Vodafone CEO Nick Read will step down from his position at the end of the year. Margherita Della Valle will take over at the helm of the telco on an interim basis.
It was confirmed Read, who has been in post for four years, confirmed he would be leaving the company in a short statement to shareholders released this morning. He will leave the post at the end of the month and remain available as an adviser to the company’s board until the end of March.
Vodafone CEO departs after 21 years at the company
Read has been with Vodafone for 21 years, taking over as CEO in 2018.
“It has been a privilege to spend over 20 years of my career at Vodafone and I am proud of what we have delivered for customers and society across Europe and Africa,” Read said. “I agreed with the board that now is the right moment to hand over to a new leader who can build on Vodafone’s strengths and capture the significant opportunities ahead.”
Della Valle, the company’s CFO, has been appointed interim group chief executive, and has been tasked with “accelerating the execution of the company’s strategy to improve operational performance and deliver shareholder value.” She will also continue as CFO.
“On behalf of the board, I would like to thank Nick for his commitment and significant contribution to Vodafone as group chief executive and throughout his career spanning more than two decades with the company,” said Jean-François van Boxmeer, chairman of Vodafone.
“During his four years as CEO, he led Vodafone through the pandemic, ensuring that our customers remained connected with their families and businesses. He has focused Vodafone in Europe and Africa as a converged connectivity provider and led the industry in Europe in unlocking value from tower infrastructure.
“Margherita has recently been taking a broader operational role within the company and the board fully supports her as interim group chief executive.”
Will change at the top impact Vodafone’s planned merger with Three?
During Read’s time at the helm, Vodafone’s share price has dropped by more than 40%. The outgoing CEO has been trying to cut the company’s debt and refocus it to meet the needs of a changing telecoms sector which is now more crowded than ever, with software-defined networks and the advent of 5G having catapulted the cloud hyperscalers into the market as both suppliers and competitors for traditional networks.
Recently he oversaw the sale of part of Vodafone’s stake in phone mast business Vantage Towers, creating a new joint venture with KKR and Global Infrastructure Partners which could eventually net Vodafone up to €7.1bn.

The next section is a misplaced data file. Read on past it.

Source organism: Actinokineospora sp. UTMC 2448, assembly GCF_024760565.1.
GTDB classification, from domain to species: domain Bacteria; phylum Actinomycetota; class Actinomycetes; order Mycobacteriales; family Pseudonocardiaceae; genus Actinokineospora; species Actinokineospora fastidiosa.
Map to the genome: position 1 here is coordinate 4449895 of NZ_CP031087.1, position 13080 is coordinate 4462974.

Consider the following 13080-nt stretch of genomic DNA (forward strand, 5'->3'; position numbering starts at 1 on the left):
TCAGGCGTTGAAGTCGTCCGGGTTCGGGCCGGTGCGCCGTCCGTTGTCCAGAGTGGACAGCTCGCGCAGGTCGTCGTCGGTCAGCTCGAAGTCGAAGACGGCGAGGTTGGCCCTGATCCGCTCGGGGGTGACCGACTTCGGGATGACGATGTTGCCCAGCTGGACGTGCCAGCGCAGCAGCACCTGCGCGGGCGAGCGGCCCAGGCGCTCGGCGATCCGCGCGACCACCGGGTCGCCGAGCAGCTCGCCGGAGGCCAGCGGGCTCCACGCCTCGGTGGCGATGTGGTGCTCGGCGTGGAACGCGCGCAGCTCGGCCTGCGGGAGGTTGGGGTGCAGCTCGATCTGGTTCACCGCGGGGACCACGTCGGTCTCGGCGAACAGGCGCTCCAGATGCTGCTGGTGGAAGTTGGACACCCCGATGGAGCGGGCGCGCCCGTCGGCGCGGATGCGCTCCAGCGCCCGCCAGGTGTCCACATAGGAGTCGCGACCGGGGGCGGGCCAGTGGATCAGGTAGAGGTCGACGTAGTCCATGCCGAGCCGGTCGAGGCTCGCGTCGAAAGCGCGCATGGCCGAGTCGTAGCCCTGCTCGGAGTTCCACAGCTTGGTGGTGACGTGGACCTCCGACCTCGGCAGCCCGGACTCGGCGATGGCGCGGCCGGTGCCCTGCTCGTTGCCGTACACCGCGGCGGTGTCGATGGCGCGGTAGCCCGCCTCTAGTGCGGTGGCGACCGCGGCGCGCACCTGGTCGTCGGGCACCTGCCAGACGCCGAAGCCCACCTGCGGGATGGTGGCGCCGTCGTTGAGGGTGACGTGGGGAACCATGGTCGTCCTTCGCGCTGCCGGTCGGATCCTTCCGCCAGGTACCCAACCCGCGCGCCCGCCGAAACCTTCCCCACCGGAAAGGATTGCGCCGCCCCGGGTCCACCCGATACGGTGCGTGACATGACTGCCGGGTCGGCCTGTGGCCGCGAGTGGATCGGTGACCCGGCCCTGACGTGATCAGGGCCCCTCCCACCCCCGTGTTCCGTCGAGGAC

Whether the change at the top will impact proposals to merge Vodafone in the UK with another network, Three, is currently unknown. The two companies announced they were in talks in October and had hoped to conclude a deal by the end of the year, but this has not been sealed.
Joining forces would enable Vodafone and Three to compete with the two larger players in the UK mobile market, BT’s EE network and Virgin Media O2. Speaking to Tech Monitor in October, telecoms analyst Paolo Pescatore said the deal made more sense for Three than Vodafone, as the former does not have a position in the fixed-line broadband market. But, he said, “a marriage of convenience makes sense given the rapidly converged landscape”.
Kester Mann, director of consumer and connectivity at CCS Insight, said Read’s departure was “not a massive surprise” given the company’s falling valuation, which has irked shareholders.
“During the latter part of his tenure, Mr Read increasingly sought mergers and acquisitions,” Mann said. “Vodafone recently agreed a co-control deal for its towers business and is in discussions with Three UK. But deals in targeted markets such as Spain, Italy and Portugal have so far proved elusive.”
He said Read “will be remembered for steering Vodafone through the pandemic, narrowing the company’s focus on Europe and Africa, championing the telecoms sector among regulators, seeking a tighter grip on costs, and spinning off its towers business”.
Mann added: “Although only CEO for four years, Read has been at Vodafone for over 20 years. It may have been that a fresh perspective on the embattled company was considered the best way forward. However, the new CEO will face the same tough inbox, with geopolitical uncertainty, rising costs, tough regulation, strong competition and questions over return on investment for the sector high on his or her agenda.”